Edward’s End

From The New York Times:

Ian_2 They were young, educated, and both virgins on this, their wedding night, and they lived in a time when a conversation about sexual difficulties was plainly impossible. But it is never easy. The geographical distinction that marks Chesil Beach in England is the grading of the shingle — the pebbles, that is — that forms its 18 miles: the pebbles are arranged, by wind and rain, in a spectrum of sizes and textures, so that the beach forms a spatial map of time. Each stone confesses a part of its relation to the whole. Local fishermen brag of the ability to make a blind identification of the original placement, on Chesil Beach, of a given stone.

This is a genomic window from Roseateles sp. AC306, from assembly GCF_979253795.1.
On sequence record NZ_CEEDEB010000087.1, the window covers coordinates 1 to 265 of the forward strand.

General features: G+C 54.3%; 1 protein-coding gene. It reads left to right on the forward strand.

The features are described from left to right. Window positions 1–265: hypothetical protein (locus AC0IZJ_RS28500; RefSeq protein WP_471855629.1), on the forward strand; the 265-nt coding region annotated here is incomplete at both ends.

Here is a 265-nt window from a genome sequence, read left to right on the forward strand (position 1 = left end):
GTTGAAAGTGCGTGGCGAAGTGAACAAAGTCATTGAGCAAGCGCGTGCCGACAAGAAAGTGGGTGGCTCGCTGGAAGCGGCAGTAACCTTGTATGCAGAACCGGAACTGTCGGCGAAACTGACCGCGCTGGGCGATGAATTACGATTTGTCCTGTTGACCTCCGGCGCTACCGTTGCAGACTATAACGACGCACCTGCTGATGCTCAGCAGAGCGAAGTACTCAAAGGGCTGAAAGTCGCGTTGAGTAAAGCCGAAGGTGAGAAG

… young, educated … virgins … wedding night … sexual difficulties. The first stone on McEwan’s new beach indulges his radical efficiency with a hook. If McEwan’s first chapters generally ought to be sent, like Albert Pujols’s bats, to the Hall of Fame, then we may agree that in this instance his first sentence is a first chapter of its own, as well as doing extra duty as its host book’s perfect piece of ad copy. Then comes a second thought: But it is never easy. With startling ease these five words deepen and complicate the book. Who speaks, and from what historical vantage? The sentence entrenches the facts that precede it — and the facts to follow — in the oceanic retrospect of a ruminative mind, even as they claim to universalize the lovers’ predicament, to forgive them their place in the history of sexual discomfort.

More here.